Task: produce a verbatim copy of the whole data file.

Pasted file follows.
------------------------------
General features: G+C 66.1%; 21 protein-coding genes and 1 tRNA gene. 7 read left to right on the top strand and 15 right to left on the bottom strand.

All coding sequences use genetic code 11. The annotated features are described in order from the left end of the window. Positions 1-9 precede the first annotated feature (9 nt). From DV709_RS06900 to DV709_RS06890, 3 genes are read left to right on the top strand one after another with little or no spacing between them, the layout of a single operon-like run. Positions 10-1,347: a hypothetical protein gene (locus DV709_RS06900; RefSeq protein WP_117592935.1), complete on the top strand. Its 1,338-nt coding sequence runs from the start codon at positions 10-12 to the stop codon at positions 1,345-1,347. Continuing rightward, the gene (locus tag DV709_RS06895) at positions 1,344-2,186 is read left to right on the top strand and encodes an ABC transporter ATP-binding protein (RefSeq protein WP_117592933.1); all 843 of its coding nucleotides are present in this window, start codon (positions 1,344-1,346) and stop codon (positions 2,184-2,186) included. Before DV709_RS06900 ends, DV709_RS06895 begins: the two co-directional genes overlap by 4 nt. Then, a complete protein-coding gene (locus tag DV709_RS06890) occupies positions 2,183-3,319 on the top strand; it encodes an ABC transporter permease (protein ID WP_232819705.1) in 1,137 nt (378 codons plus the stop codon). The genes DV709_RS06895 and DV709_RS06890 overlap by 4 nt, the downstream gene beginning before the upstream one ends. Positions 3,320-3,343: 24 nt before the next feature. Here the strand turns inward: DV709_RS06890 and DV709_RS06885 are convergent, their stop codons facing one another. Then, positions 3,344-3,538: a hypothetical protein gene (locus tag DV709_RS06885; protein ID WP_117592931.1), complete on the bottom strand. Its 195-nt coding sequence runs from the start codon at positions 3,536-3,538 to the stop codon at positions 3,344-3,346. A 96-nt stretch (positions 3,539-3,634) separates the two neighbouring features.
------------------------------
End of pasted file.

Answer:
General features: G+C 66.1%; 21 protein-coding genes and 1 tRNA gene. 7 read left to right on the top strand and 15 right to left on the bottom strand.

All coding sequences use genetic code 11. The annotated features are described in order from the left end of the window. Positions 1-9 precede the first annotated feature (9 nt). From DV709_RS06900 to DV709_RS06890, 3 genes are read left to right on the top strand one after another with little or no spacing between them, the layout of a single operon-like run. Positions 10-1,347: a hypothetical protein gene (locus DV709_RS06900; RefSeq protein WP_117592935.1), complete on the top strand. Its 1,338-nt coding sequence runs from the start codon at positions 10-12 to the stop codon at positions 1,345-1,347. Continuing rightward, the gene (locus tag DV709_RS06895) at positions 1,344-2,186 is read left to right on the top strand and encodes an ABC transporter ATP-binding protein (RefSeq protein WP_117592933.1); all 843 of its coding nucleotides are present in this window, start codon (positions 1,344-1,346) and stop codon (positions 2,184-2,186) included. Before DV709_RS06900 ends, DV709_RS06895 begins: the two co-directional genes overlap by 4 nt. Then, a complete protein-coding gene (locus tag DV709_RS06890) occupies positions 2,183-3,319 on the top strand; it encodes an ABC transporter permease (protein ID WP_232819705.1) in 1,137 nt (378 codons plus the stop codon). The genes DV709_RS06895 and DV709_RS06890 overlap by 4 nt, the downstream gene beginning before the upstream one ends. Positions 3,320-3,343: 24 nt before the next feature. Here the strand turns inward: DV709_RS06890 and DV709_RS06885 are convergent, their stop codons facing one another. Then, positions 3,344-3,538: a hypothetical protein gene (locus tag DV709_RS06885; protein ID WP_117592931.1), complete on the bottom strand. Its 195-nt coding sequence runs from the start codon at positions 3,536-3,538 to the stop codon at positions 3,344-3,346. A 96-nt stretch (positions 3,539-3,634) separates the two neighbouring features.